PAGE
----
BMI And Waist
Circumference Risk Assessment
Chester J. Zelasko, Ph.D. |
March 29, 2005
Think about this:
you have a friend who is very overweight. You just know that he’s going to
have a heart attack if he tries to climb a flight of stairs. Then your other
friend, who doesn’t look overweight and seems to be in good shape, keels
over with a heart attack. It doesn’t make any sense, does it? But it happens
every day. It doesn’t mean that excess body weight is not a factor in the
development of disease--it most assuredly is--but assessing the risk for
developing a disease is complicated. This is especially true when it comes
to non-invasive measures, including anthropometric measurements such as body
weight. But recent research has developed a more precise way of assessing
such risk, and that’s the topic of this Newsletter.
The Body Mass Index (BMI) uses height and weight to calculate the surface
area of a human being: the more surface area you have, the more body fat you
have, with the exception of those who are very muscular--professional
football players, for instance. (Click
here to determine your BMI.) BMI can tell you whether you’re normal
weight, overweight, or obese. What it cannot do is predict whether you’re at
greater or lesser risk for heart disease or diabetes because there are other
factors to consider. One of those factors is visceral adiposity or the fat
around your waist.
Researchers have discovered that the Waist Circumference (WC) is a much
better predictor for determining who is at risk for heart disease and
diabetes than BMI (1). If you have a tendency to store fat around your
waist, the risk for heart disease and diabetes increases.
The measurement is simple. Using a flexible tape (a measuring tape is
included with every 30 Day Plan), measure your waist at the widest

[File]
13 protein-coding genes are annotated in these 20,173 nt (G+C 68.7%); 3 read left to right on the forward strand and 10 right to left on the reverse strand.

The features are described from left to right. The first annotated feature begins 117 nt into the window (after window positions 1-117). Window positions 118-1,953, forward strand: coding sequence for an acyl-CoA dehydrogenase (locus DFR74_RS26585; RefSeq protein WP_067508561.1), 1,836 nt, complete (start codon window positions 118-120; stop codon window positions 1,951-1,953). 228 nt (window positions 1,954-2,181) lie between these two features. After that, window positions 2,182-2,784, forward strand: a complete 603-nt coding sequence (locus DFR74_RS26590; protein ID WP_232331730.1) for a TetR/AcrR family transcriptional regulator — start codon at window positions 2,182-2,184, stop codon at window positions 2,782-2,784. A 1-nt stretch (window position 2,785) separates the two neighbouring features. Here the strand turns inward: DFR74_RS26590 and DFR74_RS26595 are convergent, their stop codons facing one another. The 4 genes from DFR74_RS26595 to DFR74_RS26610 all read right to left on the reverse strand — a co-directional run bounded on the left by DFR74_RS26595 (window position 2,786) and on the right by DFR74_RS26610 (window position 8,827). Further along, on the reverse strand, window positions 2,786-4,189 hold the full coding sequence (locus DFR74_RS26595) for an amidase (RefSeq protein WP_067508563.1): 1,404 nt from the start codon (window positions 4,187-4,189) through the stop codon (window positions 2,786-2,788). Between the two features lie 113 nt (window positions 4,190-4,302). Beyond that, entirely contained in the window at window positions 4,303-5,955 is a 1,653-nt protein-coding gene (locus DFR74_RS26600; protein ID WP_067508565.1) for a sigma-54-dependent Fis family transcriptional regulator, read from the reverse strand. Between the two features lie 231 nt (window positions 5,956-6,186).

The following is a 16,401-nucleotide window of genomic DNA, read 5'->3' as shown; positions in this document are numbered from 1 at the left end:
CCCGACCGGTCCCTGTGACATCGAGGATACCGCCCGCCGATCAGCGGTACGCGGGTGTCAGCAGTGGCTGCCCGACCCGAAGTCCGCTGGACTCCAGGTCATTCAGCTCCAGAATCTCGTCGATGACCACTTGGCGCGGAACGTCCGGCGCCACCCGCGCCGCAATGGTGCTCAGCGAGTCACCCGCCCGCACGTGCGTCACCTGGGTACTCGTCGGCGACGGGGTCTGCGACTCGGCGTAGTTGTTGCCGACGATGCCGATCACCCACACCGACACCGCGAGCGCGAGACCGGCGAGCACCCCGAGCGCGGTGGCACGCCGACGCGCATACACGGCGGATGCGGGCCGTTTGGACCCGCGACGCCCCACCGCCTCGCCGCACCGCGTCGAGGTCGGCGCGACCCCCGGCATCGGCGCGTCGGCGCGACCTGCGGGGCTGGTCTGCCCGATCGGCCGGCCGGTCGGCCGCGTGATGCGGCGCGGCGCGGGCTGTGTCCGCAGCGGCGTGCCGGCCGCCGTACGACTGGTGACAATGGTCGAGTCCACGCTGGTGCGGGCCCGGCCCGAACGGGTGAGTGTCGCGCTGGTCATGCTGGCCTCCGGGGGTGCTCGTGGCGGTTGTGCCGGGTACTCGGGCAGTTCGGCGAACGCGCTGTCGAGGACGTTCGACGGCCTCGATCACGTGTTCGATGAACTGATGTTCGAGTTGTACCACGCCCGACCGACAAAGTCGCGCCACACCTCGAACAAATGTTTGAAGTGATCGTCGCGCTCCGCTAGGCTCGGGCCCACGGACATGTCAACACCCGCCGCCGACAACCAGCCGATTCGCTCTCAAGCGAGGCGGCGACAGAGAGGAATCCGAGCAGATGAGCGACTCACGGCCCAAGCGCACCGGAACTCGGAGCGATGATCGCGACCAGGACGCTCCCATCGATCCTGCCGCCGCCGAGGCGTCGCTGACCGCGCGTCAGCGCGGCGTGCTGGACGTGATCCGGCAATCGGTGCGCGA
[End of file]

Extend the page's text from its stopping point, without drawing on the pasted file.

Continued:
point, usually an inch above or below the umbilicus (belly button). It
should just cover your skin without making indentations. Don’t suck your gut
in and hold your breath! Just stand normally. Measure three times and take
You’re at increased risk for diabetes and heart disease if you are:
While the WC has contributed more precision to the risk assessment than BMI
alone, we know that heart disease and diabetes occur in people who have
smaller waists than those cited above. This is especially true for people
with a BMI less than 30 (normal weight or overweight, but not obese).
There’s the possibility that increased fat around the waist, even though it
did not reach the WC threshold, would still put those people at additional
risk for heart disease.
- A woman with a waist circumference over 35 inches.
- A man with a waist circumference over 40 inches.
As a result, researchers recently decided to address that problem (2). They
combined anthropometric data from the NHANES III and the Canadian Heart
Health Study. Their goal was to increase the sensitivity and specificity of
the WC over all ranges of BMIs. Just like the WC threshold for men and
women, they wanted to determine if there are more specific WC thresholds for
people who were normal weight and less overweight. They used the Framingham
coronary heart disease risk index as the criteria for heart disease risk.
They found that indeed, there are varying WC measures that put people at
higher risk for heart disease even though they may not be overweight; the
table they developed is replicated below. It increases the specificity of
the BMI, especially for those whose BMI is in the Normal Weight and
Overweight categories. If your waist exceeds the threshold within a given
category, you are at a greater risk for heart disease, regardless of your
||Obese II and III
||18.5 to 24.9
||25 to 29.9
||30 to 34.9
If you find that your WC at your BMI category is more than it should be,
make an appointment with your physician and develop a plan for addressing
the issue. Remember--these simple measurements are an initial step. Your
physician can do additional testing of blood pressure and serum lipids to
make a more precise analysis of your health risk.
Your health is in your hands--don’t drop the ball! Better Life is here to
help you with the 30 Day Plan and the Walking book to get
your risk under control once again.
- Wilson, P and Grundy, S. The Metabolic Syndrome Practical Guide to
Origins and Treatment: Part I. Circulation. 2003;108:1422-1425.
- Ardern, Chris I., Ian Janssen, Robert Ross, and Peter T. Katzmarzyk.
Development of health-related waist circumference thresholds within BMI
categories. Obes Res. 2004;12:1094 –1103.